I'm sure I've written it before, but if 10 years ago you had told me this is what my life would be, I would have cried tears of happiness. Running around taking pictures backstage and writing about fashion? I would have been sublimely happy. I am sublimely happy. Of course, the happiness doesn't come without work, but the work makes the happiness even sweeter.
Two and a half years ago I stepped into the Mercedes-Benz Fashion Week tents and nearly cried. I was here! I had made it! I don't feel exactly the same now, though elements of the bright-eyed, bushy-tailed me still remain. My Fashion Week ensembles are more, shall we say, laissez-faire chic, less planned than in the past. I care less what people think and more about being able to walk comfortably in my shoes. Before many shows I am running around photographing backstage, too, so I *gasp* need flats so I don't die. After two days, I am tipsy with tiredness. God bless these people who do multiple shows and parties and shows and parties every single day; even at my small number I am starting to feel it, and tomorrow I have back to back shows and events pretty much until 2am. Trust me, I am not complaining, though. This is the work all of us have chosen, the thrill of seeing new clothes for the first time, the rush of makeup artists and hairstylists backstage, the tip-toed walks of the models as they sashay or plod down the runway during rehearsal and rush into their clothes for 'First Looks' (the outfit the model wears on their first trip down the runway during a show). Just sometimes it makes you need a nap or three in between shows (if you have the luxury of 'in between shows,' that is). As I've said many times before, if Fashion Week were every day of my life, I'd have to hurt myself. It's not a way to live. But two weeks out of the year? Sign me up! One of the things I love about being tired, about being "Fashion Week tired," is that it's such a clear sign that you're living!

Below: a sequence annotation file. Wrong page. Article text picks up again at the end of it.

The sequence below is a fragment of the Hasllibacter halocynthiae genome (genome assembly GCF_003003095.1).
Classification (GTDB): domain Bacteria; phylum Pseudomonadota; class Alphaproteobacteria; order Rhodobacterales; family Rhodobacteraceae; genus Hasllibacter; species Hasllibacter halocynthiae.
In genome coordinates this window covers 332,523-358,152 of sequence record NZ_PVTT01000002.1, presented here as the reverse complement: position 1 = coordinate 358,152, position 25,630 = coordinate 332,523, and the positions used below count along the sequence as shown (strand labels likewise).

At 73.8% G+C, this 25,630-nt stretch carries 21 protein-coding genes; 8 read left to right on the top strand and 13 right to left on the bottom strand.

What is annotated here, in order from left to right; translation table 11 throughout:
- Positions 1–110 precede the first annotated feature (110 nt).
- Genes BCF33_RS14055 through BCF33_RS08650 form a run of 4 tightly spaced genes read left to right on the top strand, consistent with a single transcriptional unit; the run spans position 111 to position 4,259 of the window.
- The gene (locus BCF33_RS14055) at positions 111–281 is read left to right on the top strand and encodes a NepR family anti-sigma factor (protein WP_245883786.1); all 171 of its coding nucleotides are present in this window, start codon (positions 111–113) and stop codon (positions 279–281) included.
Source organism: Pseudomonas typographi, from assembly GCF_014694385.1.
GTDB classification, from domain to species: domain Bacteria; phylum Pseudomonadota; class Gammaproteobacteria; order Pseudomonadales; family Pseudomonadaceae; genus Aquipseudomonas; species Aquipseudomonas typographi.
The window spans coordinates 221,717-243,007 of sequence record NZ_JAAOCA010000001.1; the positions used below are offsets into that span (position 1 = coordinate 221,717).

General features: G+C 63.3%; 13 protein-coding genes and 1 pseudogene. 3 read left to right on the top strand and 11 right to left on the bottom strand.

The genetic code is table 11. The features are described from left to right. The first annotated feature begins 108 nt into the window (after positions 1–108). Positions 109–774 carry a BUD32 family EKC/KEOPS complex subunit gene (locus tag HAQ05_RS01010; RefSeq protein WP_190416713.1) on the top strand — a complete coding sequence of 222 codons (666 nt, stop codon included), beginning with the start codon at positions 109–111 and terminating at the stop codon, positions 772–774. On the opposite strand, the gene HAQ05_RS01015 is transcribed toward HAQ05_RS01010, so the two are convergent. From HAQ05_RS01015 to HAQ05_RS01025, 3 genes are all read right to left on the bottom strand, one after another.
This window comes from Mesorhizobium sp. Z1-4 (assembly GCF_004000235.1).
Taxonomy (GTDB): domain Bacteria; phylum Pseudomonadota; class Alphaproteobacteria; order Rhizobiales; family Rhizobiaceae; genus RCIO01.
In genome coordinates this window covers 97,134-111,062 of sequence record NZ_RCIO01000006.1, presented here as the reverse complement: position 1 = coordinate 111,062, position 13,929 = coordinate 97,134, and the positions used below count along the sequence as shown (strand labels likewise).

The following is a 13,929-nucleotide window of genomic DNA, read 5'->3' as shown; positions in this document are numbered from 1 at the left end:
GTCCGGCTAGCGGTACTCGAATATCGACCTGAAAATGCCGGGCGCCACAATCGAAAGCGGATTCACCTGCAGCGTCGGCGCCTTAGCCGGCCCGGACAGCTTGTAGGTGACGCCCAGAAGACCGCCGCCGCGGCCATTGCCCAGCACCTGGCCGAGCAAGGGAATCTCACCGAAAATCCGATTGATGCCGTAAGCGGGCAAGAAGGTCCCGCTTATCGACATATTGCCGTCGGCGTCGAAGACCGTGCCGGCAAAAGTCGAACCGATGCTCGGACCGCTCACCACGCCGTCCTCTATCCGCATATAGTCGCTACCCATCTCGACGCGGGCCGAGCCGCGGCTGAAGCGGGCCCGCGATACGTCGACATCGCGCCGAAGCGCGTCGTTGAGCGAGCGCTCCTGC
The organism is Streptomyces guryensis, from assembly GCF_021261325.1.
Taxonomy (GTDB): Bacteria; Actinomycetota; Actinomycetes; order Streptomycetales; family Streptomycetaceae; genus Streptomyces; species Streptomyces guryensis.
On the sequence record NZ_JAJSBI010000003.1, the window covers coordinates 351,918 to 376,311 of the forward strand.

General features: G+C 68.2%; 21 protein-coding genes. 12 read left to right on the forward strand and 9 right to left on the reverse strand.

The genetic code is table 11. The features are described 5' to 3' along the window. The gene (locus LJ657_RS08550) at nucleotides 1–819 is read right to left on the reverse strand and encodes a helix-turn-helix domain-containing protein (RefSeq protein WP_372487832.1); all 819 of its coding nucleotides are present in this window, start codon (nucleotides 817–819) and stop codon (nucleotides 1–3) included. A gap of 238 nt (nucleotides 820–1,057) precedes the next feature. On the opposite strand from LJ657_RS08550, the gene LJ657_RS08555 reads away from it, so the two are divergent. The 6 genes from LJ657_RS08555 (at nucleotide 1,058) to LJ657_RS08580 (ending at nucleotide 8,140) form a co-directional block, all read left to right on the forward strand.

This Fashion Week, I will be backstage quite often and also in the audience quite a bit. It's a challenge to see something new each time, especially backstage where it's so often the same kinds of things happening--some hairspray there, some eyeshadow here. What I have noticed myself seeing more and more this time around are the people on their way to events--today I was on the train with a model who happened to be going to the same show I was photographing backstage. Long, stringy brown hair parted in the middle, black velvet harem pants and thick black flatform sneakers, a black leather backpack hanging from her back. She brushes past me and says "Excuse me" in a thick Eastern European accent, hair swishing behind her. Her portfolio is in her hand and she clomps up the subway steps in these giant shoes. Sometimes you'll see a fashion celebrity--read: people non-fashion-nerds don't recognize-- on their way to and from a show (Nina Garcia walked past me at BCBG yesterday, as did Kate Lanphear and Carine Roitfeld. I gasped inwardly and wistfully, in that way we all do when we see someone we want to talk to but have just instantly run out of all the words we've ever known). In some ways, the walkways outside of venues are great equalizers--we all have to tread on the same ground. Unless of course you've been ushered in the back way, which is another story entirely.
In the fast-paced, digital age in which we live, though, Fashion Week's place in, well, fashion, is being challenged. It is hardly as exclusive as it used to be (many designers this year, even, are live-streaming their shows) and barely serves its original purpose of exposing designers to editors and buyers in one place (the Mercedes-Benz Fashion Week tents). Many designers actually choose to have shows offsite, in art galleries or photo studios or even high school gymnasiums, to have smaller shows and preserve the original intent. A recent article in The New York Times addresses this very idea. Because if you are not writing about or choosing to sell the clothing, what are you really doing at a show? People have become obsessed with the exclusivity to the point where the clothes sometimes come second.
Every Fashion Week, I am befuddled at my own reactions to the event: a sort of "include-me-don't-include-me" deal where I am both inside and outside of the world at all times. I said recently that I try to look at fashion like an art form, to review and critique the way one would a gallery exhibition. In this way, I hope, I just get to observe beauty and not get sucked into some sort of trend making machine. I think I have always wanted the beauty and not the machine; the substance and not the submission; the aesthetics and not the obsessions. We'll see how I do. I only have five days left and already I find myself wanting more.